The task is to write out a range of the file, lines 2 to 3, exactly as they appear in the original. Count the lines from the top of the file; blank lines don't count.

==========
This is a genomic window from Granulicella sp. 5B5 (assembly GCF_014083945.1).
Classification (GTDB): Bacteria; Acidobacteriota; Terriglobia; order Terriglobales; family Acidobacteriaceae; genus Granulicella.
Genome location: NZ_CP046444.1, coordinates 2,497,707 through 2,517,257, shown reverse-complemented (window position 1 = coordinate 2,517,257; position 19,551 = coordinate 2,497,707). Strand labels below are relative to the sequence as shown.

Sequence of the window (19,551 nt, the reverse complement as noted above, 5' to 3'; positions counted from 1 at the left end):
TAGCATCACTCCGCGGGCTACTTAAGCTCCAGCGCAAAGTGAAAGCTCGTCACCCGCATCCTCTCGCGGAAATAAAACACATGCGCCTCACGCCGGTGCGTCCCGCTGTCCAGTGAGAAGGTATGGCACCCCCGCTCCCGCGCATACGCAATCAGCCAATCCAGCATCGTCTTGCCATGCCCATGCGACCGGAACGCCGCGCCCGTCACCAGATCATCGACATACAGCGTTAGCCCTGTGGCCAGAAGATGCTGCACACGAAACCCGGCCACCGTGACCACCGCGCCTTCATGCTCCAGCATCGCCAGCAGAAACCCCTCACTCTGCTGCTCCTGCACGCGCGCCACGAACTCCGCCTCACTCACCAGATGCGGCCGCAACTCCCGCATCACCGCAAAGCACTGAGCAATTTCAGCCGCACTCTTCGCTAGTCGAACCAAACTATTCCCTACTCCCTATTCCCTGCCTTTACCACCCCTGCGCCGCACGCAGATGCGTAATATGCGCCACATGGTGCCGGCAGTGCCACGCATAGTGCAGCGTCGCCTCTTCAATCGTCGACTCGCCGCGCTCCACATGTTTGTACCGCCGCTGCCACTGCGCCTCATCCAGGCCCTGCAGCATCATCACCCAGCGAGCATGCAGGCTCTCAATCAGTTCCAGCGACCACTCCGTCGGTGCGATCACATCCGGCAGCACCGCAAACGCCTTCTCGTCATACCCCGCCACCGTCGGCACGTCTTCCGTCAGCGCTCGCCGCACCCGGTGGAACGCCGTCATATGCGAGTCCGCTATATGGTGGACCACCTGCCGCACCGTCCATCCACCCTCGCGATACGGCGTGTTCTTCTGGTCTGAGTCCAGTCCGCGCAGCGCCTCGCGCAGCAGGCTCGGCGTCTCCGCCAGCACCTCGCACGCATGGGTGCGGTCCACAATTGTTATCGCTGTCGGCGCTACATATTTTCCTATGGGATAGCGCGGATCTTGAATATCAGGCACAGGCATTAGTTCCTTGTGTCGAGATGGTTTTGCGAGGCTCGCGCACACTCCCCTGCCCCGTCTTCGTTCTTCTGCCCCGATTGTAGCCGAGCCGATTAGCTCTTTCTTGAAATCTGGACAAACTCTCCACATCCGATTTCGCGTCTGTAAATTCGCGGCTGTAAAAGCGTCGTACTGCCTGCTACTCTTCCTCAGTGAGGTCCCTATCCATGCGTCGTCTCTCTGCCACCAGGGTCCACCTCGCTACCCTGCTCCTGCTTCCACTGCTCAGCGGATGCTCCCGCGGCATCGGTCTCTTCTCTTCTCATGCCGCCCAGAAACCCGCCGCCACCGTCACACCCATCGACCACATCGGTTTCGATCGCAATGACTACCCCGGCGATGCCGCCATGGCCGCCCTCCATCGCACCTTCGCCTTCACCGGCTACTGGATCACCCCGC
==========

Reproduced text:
Classification (GTDB): Bacteria; Acidobacteriota; Terriglobia; order Terriglobales; family Acidobacteriaceae; genus Granulicella.
Genome location: NZ_CP046444.1, coordinates 2,497,707 through 2,517,257, shown reverse-complemented (window position 1 = coordinate 2,517,257; position 19,551 = coordinate 2,497,707). Strand labels below are relative to the sequence as shown.